Westland Row Station appears in two stories: “Araby” and “After the Race,” functioning as both a pass-through on and the beginning point for a train ride. In “Araby,” it’s referenced as a spot along the narrator’s route to the bazaar: “At Westland Row Station a crowd of people pressed to the carriage doors; but the porters moved them back, saying that it was a special train for the bazaar” (34). In “After the Race,” it’s where the young men board the train that will take them to Kingstown: “They took the train at Westland Row and in a few seconds, as it seemed to Jimmy, they were walking out of Kingstown Station” (47).
The station served as the terminus for the commuter line from Dublin to Kingstown and was built in 1834. The station is now called Pearse Station. The image to the right, from the National Library of Ireland, is a chromolithograph by J.D. Jones for Allan’s Publishing advertising the opening of the station. According to the “The History of the Dublin and Kingstown Railway,” the trains “were run on week days, every half hour, both ways from 9am until 5pm, while on Sundays trains ran every 20 minutes, with the exception of an interval from noon till 2pm. The single fare were 1s, 8d and 6d. for the three classes.”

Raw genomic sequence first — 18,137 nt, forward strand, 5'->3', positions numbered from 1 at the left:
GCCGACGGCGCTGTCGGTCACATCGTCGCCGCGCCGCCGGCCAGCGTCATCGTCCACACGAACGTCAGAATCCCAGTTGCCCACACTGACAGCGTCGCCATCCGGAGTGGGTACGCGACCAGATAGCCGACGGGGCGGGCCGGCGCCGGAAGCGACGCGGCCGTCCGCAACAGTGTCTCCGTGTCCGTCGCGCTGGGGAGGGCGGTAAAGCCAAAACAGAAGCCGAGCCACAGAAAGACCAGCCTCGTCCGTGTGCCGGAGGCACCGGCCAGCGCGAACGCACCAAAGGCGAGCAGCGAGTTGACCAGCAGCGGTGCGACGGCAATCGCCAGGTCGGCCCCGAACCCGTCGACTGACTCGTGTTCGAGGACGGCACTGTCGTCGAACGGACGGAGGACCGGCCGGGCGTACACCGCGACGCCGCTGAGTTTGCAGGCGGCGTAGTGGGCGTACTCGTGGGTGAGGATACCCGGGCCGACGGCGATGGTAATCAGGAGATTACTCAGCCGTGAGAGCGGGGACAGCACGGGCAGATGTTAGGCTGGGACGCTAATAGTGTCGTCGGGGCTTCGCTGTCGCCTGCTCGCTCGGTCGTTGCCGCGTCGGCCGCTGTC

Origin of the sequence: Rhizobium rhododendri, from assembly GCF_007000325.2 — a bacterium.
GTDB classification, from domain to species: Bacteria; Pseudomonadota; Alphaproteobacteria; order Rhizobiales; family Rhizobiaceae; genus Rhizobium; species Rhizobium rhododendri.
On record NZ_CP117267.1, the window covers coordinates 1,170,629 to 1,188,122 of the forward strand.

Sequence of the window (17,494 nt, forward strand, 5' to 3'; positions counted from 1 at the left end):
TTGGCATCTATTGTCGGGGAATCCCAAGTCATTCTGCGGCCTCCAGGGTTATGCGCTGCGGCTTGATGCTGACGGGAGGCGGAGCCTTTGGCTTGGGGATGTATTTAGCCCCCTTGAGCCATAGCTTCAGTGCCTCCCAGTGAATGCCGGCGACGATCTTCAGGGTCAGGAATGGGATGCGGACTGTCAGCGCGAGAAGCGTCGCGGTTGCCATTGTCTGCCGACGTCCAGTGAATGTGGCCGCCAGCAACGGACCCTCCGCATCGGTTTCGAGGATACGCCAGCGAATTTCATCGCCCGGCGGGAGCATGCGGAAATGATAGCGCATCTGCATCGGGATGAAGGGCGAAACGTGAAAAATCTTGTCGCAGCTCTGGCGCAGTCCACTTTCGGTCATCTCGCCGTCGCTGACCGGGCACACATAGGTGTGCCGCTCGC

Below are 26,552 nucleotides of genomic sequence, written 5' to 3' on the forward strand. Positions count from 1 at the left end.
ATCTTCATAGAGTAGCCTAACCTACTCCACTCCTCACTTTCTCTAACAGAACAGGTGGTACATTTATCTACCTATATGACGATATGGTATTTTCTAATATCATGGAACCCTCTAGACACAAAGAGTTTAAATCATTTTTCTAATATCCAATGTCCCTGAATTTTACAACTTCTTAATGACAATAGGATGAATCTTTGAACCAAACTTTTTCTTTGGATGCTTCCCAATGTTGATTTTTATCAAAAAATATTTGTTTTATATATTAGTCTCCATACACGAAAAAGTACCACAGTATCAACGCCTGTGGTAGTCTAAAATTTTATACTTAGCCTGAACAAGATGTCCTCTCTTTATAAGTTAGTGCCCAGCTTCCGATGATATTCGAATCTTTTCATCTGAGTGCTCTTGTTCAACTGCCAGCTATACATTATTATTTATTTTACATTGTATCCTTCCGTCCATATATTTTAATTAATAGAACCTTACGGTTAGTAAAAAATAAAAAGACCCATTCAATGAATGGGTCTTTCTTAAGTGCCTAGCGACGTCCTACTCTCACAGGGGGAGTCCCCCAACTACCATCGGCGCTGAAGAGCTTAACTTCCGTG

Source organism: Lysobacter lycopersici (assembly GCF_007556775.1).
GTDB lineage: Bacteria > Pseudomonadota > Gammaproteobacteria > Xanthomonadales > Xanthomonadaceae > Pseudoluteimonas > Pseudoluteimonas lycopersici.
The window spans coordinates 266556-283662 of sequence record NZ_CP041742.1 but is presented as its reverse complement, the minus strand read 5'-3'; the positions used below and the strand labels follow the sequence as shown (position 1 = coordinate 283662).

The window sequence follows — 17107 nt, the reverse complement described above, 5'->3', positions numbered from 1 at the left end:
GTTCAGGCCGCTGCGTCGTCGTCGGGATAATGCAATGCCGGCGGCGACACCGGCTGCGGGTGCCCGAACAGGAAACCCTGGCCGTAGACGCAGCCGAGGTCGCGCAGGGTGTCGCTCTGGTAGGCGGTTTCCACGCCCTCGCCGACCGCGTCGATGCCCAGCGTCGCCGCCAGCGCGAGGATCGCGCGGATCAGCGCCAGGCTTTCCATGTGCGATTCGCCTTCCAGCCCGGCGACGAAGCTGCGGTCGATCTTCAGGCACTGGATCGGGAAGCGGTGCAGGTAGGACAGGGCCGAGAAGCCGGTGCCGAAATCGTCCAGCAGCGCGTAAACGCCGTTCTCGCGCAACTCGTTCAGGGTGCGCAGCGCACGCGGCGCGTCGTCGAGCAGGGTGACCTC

Incidentally, two other stories include routes that would have been pretty nearly served by this rail line, but, perhaps due to the lack of stations adjacent to their destinations, the characters instead take trams. Maria in “Clay” takes a tram from Ballsbridge to Nelson’s Pillar and Farrington in “Counterparts” takes a tram from O’Connell Bridge to Shelbourne Road. The image below, a section of a Letts and Sons map from 1883, shows the rail line in red passing close to Shelbourne Road. A little further south we can see Ballsbridge. The blue line is the tram route, which obviously comes nearer to the precise locations Maria and Farrington need to access. It’s also worth noting that Gabriel and Gretta could have taken the train to Monkstown, but the trains would have long stopped running for the day by the time they left the Morkans’. Indeed, they don’t even arrive at the party until “long after 10 o’clock” (176). They most likely took a cab, and it would be an interesting investigation into modes of transportation of the day that would explore the reasons for all these characters’ choices of cab over tram or tram over train.
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